Breaks, trends and correlations in commodity prices in the very long-run
Kris Ivanovski and
Energy Economics, 2022, vol. 108, issue C
We present evidence on breaks, stationarity, trends, dynamic correlations, and cycles in prices for eight agricultural and industrial commodities over seven centuries. We utilise a sequential testing procedure that endogenously determines structural changes in the trend and level of each series. We find that breaks in the slope and the trend function can be attributed to major historical events such as the linking of the ‘Old’ and ‘New’ Worlds during the sixteenth century, the early free trade agreements in the nineteenth century and World War I, World War II and the Depression in the twentieth century. Give the importance of crude oil and its impact on agricultural and industrial commodities, we find a time-varying correlation structure which has intensified in the post-World War II period. We also find that three quarters of the commodity prices contain a unit root and that mean periodicity of cycles range between 30 and 35 years, depending on the commodity. These results suggest that during periods of rising or falling commodity prices, prices may not return to the long-run trend for extended periods. Consequently, there is a need for long-term planning initiatives that smooth commodity prices around the trend, with particular attention given during oil price shock.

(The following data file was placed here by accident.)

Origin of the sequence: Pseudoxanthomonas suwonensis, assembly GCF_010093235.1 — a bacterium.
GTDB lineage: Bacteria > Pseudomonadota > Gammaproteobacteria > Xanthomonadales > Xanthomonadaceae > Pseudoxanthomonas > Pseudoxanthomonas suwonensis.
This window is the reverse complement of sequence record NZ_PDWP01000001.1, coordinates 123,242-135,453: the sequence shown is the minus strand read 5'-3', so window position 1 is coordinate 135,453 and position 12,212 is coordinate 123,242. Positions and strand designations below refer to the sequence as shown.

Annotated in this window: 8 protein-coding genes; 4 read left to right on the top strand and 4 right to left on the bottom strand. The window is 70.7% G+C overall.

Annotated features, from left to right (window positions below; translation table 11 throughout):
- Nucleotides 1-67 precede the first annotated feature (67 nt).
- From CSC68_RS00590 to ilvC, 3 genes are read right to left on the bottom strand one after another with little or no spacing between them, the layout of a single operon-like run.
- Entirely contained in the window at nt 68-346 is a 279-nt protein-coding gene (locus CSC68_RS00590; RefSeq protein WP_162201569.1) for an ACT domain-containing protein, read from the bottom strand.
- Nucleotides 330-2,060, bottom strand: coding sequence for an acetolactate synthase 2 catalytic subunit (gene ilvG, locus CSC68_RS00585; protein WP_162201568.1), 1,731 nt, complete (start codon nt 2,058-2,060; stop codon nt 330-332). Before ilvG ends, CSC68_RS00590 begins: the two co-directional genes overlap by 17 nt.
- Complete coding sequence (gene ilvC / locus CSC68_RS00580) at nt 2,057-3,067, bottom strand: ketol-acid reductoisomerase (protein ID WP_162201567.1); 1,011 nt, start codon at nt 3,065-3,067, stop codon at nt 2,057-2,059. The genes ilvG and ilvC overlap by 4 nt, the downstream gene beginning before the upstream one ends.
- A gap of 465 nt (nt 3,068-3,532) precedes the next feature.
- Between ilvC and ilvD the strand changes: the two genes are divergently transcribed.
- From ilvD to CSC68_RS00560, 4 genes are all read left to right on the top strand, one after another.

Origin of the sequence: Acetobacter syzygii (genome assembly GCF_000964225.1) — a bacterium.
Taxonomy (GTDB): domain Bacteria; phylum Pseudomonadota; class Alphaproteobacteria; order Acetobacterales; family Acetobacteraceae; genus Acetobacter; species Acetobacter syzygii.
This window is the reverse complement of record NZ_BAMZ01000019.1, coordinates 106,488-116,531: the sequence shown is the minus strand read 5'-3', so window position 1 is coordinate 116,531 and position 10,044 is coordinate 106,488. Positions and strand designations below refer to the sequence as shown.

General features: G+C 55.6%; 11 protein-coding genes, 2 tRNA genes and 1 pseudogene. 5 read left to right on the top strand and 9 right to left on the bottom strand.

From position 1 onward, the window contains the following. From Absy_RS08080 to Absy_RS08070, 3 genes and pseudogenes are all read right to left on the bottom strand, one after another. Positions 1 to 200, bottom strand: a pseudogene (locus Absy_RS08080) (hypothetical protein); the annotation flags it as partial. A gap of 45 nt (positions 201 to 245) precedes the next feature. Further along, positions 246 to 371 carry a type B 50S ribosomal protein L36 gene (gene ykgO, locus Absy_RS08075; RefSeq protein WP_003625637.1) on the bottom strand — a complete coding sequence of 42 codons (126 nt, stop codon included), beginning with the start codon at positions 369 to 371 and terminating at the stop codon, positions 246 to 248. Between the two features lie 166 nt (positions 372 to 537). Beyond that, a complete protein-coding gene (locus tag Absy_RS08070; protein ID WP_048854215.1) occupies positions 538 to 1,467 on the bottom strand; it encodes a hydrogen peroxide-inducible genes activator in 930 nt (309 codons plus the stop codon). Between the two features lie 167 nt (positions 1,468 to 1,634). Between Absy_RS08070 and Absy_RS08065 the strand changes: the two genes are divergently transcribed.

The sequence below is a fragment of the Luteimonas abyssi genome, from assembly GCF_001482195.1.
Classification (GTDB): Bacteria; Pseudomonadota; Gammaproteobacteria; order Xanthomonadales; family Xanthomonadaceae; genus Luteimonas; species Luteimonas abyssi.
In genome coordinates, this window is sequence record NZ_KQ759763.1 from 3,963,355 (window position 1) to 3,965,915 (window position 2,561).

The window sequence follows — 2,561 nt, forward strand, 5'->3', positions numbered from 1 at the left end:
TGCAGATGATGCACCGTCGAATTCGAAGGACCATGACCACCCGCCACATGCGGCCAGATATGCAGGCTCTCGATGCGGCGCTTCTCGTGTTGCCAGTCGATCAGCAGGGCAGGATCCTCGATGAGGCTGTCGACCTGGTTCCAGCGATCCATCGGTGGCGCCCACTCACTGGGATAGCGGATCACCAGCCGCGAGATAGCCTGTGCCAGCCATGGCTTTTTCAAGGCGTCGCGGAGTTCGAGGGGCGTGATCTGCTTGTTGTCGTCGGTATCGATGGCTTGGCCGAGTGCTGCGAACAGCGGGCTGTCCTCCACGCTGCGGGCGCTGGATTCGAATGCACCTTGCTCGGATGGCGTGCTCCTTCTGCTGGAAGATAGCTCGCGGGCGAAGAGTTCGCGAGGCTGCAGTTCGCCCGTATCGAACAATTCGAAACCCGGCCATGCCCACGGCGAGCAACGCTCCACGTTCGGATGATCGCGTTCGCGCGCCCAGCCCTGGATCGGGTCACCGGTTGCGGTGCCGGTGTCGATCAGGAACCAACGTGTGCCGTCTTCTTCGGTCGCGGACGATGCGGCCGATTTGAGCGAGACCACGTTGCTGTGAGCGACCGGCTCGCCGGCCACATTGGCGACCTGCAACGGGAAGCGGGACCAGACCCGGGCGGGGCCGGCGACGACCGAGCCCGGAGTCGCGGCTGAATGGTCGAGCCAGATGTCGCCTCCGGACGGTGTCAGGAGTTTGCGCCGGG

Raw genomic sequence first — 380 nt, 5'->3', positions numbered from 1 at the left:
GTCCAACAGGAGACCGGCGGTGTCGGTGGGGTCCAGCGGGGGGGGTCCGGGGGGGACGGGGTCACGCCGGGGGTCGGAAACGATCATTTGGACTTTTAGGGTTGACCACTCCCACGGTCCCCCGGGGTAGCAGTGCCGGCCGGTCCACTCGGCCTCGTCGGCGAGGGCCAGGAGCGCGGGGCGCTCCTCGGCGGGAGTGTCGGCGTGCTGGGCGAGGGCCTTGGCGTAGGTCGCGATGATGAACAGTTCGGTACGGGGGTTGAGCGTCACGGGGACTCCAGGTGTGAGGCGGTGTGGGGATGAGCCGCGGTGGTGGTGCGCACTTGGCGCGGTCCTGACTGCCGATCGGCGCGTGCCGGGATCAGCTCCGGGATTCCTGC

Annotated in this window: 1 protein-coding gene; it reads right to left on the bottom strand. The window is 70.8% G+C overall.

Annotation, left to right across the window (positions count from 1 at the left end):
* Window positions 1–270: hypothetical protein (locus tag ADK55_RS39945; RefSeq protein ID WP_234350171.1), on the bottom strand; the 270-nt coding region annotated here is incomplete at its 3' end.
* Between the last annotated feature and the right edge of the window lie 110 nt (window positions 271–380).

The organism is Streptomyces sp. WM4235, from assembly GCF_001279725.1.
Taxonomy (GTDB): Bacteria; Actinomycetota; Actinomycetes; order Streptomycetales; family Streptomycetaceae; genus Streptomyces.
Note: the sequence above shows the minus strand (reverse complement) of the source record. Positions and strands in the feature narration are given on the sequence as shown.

Keywords: Commodity prices; Stationary tests; Multiple structural breaks; Correlation (search for similar items in EconPapers)
JEL-codes: C12 Q13 Q43 (search for similar items in EconPapers)
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Persistent link: https://EconPapers.repec.org/RePEc:eee:eneeco:v:108:y:2022:i:c:s0140988322001116
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